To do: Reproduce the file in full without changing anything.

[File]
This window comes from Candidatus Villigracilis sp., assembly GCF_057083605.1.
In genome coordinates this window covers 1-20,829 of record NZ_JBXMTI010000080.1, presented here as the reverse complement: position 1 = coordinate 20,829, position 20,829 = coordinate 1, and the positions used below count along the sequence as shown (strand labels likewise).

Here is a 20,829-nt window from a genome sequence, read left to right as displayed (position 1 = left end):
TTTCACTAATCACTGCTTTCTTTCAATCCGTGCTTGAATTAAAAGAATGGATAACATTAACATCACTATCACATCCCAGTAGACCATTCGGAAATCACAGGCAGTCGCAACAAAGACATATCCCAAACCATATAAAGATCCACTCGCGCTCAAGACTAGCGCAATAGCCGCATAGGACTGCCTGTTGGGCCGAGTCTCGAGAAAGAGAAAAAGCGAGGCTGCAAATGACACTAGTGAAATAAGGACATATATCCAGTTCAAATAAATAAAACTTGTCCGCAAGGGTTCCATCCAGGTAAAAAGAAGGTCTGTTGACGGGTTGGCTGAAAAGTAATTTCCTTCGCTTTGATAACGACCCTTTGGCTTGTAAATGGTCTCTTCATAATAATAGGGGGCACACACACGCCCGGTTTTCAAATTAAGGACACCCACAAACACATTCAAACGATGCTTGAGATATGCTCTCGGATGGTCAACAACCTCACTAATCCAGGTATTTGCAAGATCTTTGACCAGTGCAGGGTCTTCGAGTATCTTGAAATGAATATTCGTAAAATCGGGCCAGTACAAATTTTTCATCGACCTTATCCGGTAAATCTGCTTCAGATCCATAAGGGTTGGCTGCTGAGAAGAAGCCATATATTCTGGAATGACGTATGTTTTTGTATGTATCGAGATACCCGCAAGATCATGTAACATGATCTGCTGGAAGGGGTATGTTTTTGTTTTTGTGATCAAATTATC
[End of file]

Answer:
This window comes from Candidatus Villigracilis sp., assembly GCF_057083605.1.
In genome coordinates this window covers 1-20,829 of record NZ_JBXMTI010000080.1, presented here as the reverse complement: position 1 = coordinate 20,829, position 20,829 = coordinate 1, and the positions used below count along the sequence as shown (strand labels likewise).

Here is a 20,829-nt window from a genome sequence, read left to right as displayed (position 1 = left end):
TTTCACTAATCACTGCTTTCTTTCAATCCGTGCTTGAATTAAAAGAATGGATAACATTAACATCACTATCACATCCCAGTAGACCATTCGGAAATCACAGGCAGTCGCAACAAAGACATATCCCAAACCATATAAAGATCCACTCGCGCTCAAGACTAGCGCAATAGCCGCATAGGACTGCCTGTTGGGCCGAGTCTCGAGAAAGAGAAAAAGCGAGGCTGCAAATGACACTAGTGAAATAAGGACATATATCCAGTTCAAATAAATAAAACTTGTCCGCAAGGGTTCCATCCAGGTAAAAAGAAGGTCTGTTGACGGGTTGGCTGAAAAGTAATTTCCTTCGCTTTGATAACGACCCTTTGGCTTGTAAATGGTCTCTTCATAATAATAGGGGGCACACACACGCCCGGTTTTCAAATTAAGGACACCCACAAACACATTCAAACGATGCTTGAGATATGCTCTCGGATGGTCAACAACCTCACTAATCCAGGTATTTGCAAGATCTTTGACCAGTGCAGGGTCTTCGAGTATCTTGAAATGAATATTCGTAAAATCGGGCCAGTACAAATTTTTCATCGACCTTATCCGGTAAATCTGCTTCAGATCCATAAGGGTTGGCTGCTGAGAAGAAGCCATATATTCTGGAATGACGTATGTTTTTGTATGTATCGAGATACCCGCAAGATCATGTAACATGATCTGCTGGAAGGGGTATGTTTTTGTTTTTGTGATCAAATTATC